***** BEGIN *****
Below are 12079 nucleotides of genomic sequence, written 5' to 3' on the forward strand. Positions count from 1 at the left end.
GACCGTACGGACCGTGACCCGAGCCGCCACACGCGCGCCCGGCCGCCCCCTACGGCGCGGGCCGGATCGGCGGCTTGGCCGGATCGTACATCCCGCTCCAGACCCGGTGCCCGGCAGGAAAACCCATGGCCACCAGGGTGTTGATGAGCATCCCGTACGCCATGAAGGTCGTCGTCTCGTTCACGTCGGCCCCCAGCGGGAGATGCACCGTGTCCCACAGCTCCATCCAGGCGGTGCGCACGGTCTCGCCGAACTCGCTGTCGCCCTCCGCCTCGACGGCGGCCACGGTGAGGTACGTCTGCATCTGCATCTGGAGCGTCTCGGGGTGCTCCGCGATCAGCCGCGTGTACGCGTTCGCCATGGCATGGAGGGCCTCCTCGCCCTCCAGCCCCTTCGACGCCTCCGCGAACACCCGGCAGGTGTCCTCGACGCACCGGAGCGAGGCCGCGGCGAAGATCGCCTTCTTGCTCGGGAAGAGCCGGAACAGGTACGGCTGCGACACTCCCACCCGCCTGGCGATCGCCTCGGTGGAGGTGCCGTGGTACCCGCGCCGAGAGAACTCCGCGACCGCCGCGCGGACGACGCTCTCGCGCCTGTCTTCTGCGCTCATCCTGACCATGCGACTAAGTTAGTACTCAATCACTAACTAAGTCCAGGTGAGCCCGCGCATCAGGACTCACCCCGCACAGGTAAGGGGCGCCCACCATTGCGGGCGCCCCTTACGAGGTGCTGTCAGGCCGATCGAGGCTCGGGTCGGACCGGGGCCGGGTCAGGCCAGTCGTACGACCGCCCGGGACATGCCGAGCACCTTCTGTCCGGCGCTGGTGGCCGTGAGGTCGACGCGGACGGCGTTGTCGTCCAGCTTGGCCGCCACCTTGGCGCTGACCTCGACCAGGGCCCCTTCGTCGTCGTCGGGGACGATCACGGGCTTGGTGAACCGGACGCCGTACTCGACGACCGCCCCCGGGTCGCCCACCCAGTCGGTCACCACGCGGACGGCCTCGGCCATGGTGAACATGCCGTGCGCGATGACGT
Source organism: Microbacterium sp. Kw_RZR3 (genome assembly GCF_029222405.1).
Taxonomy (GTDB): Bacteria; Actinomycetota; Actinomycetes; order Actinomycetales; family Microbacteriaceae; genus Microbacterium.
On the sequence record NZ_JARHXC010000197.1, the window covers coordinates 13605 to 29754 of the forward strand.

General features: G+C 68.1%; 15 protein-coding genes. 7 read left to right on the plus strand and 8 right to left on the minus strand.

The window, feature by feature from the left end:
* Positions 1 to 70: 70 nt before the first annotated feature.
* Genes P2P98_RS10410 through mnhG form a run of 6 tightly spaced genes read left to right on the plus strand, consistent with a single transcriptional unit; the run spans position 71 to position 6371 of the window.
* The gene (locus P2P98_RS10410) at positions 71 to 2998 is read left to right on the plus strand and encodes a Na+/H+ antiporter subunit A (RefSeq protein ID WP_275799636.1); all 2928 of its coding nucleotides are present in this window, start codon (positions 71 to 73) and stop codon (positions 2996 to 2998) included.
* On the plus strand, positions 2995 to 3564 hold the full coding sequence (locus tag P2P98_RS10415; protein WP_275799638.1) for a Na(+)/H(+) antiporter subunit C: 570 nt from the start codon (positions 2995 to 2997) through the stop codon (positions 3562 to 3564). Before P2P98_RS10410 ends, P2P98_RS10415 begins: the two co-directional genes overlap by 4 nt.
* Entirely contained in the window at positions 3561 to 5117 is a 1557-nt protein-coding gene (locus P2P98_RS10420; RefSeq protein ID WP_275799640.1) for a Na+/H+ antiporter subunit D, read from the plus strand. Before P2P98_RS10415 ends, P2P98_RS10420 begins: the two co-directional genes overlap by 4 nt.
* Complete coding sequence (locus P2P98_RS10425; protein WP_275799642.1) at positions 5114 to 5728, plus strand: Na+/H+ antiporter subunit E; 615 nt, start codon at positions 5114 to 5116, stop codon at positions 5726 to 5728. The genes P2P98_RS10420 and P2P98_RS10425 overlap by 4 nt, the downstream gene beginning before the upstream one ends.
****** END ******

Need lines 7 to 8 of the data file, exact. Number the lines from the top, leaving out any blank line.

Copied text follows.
The window, feature by feature from the left end:
* Positions 1 to 70: 70 nt before the first annotated feature.